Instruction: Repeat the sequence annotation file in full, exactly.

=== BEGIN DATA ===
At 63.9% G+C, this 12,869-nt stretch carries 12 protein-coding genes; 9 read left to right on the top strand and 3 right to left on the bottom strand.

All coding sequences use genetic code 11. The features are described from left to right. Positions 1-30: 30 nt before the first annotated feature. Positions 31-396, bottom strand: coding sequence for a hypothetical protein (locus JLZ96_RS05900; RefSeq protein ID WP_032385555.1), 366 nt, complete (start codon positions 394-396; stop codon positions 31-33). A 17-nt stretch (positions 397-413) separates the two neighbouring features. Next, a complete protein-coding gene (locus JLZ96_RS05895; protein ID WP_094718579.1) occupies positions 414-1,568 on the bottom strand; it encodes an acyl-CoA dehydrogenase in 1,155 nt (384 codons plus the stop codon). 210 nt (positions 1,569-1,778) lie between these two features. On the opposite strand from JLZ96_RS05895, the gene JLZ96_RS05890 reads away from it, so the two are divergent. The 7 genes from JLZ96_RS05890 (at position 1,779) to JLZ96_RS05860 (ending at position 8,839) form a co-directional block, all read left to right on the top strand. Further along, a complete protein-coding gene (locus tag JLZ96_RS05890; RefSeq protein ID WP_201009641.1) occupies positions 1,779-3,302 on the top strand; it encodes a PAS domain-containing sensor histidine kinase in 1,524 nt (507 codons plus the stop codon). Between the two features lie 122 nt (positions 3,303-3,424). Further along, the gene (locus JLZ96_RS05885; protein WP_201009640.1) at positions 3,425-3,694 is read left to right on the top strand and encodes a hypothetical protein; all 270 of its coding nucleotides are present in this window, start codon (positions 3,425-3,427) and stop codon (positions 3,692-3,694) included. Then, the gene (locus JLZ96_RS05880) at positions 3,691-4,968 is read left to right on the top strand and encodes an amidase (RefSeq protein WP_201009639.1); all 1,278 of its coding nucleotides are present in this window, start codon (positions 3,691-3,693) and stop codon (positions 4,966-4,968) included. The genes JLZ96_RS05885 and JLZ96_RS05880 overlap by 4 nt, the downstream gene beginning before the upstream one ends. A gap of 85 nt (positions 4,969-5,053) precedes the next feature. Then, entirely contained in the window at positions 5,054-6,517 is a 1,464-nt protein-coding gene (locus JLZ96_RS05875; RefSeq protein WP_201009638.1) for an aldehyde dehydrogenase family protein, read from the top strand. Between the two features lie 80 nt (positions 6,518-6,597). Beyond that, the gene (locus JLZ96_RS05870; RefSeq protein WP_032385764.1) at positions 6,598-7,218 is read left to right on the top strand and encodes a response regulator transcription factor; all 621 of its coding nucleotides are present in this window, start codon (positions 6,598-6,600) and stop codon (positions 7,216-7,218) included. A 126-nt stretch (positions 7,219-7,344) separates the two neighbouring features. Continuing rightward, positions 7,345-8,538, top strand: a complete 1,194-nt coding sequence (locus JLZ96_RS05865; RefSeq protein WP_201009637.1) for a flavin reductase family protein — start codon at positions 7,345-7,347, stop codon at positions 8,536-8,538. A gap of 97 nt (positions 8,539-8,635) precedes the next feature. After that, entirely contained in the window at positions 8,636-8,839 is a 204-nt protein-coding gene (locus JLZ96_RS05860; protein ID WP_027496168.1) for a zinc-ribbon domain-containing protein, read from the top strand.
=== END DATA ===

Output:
At 63.9% G+C, this 12,869-nt stretch carries 12 protein-coding genes; 9 read left to right on the top strand and 3 right to left on the bottom strand.

All coding sequences use genetic code 11. The features are described from left to right. Positions 1-30: 30 nt before the first annotated feature. Positions 31-396, bottom strand: coding sequence for a hypothetical protein (locus JLZ96_RS05900; RefSeq protein ID WP_032385555.1), 366 nt, complete (start codon positions 394-396; stop codon positions 31-33). A 17-nt stretch (positions 397-413) separates the two neighbouring features. Next, a complete protein-coding gene (locus JLZ96_RS05895; protein ID WP_094718579.1) occupies positions 414-1,568 on the bottom strand; it encodes an acyl-CoA dehydrogenase in 1,155 nt (384 codons plus the stop codon). 210 nt (positions 1,569-1,778) lie between these two features. On the opposite strand from JLZ96_RS05895, the gene JLZ96_RS05890 reads away from it, so the two are divergent. The 7 genes from JLZ96_RS05890 (at position 1,779) to JLZ96_RS05860 (ending at position 8,839) form a co-directional block, all read left to right on the top strand. Further along, a complete protein-coding gene (locus tag JLZ96_RS05890; RefSeq protein ID WP_201009641.1) occupies positions 1,779-3,302 on the top strand; it encodes a PAS domain-containing sensor histidine kinase in 1,524 nt (507 codons plus the stop codon). Between the two features lie 122 nt (positions 3,303-3,424). Further along, the gene (locus JLZ96_RS05885; protein WP_201009640.1) at positions 3,425-3,694 is read left to right on the top strand and encodes a hypothetical protein; all 270 of its coding nucleotides are present in this window, start codon (positions 3,425-3,427) and stop codon (positions 3,692-3,694) included. Then, the gene (locus JLZ96_RS05880) at positions 3,691-4,968 is read left to right on the top strand and encodes an amidase (RefSeq protein WP_201009639.1); all 1,278 of its coding nucleotides are present in this window, start codon (positions 3,691-3,693) and stop codon (positions 4,966-4,968) included. The genes JLZ96_RS05885 and JLZ96_RS05880 overlap by 4 nt, the downstream gene beginning before the upstream one ends. A gap of 85 nt (positions 4,969-5,053) precedes the next feature. Then, entirely contained in the window at positions 5,054-6,517 is a 1,464-nt protein-coding gene (locus JLZ96_RS05875; RefSeq protein WP_201009638.1) for an aldehyde dehydrogenase family protein, read from the top strand. Between the two features lie 80 nt (positions 6,518-6,597). Beyond that, the gene (locus JLZ96_RS05870; RefSeq protein WP_032385764.1) at positions 6,598-7,218 is read left to right on the top strand and encodes a response regulator transcription factor; all 621 of its coding nucleotides are present in this window, start codon (positions 6,598-6,600) and stop codon (positions 7,216-7,218) included. A 126-nt stretch (positions 7,219-7,344) separates the two neighbouring features. Continuing rightward, positions 7,345-8,538, top strand: a complete 1,194-nt coding sequence (locus JLZ96_RS05865; RefSeq protein WP_201009637.1) for a flavin reductase family protein — start codon at positions 7,345-7,347, stop codon at positions 8,536-8,538. A gap of 97 nt (positions 8,539-8,635) precedes the next feature. After that, entirely contained in the window at positions 8,636-8,839 is a 204-nt protein-coding gene (locus JLZ96_RS05860; protein ID WP_027496168.1) for a zinc-ribbon domain-containing protein, read from the top strand.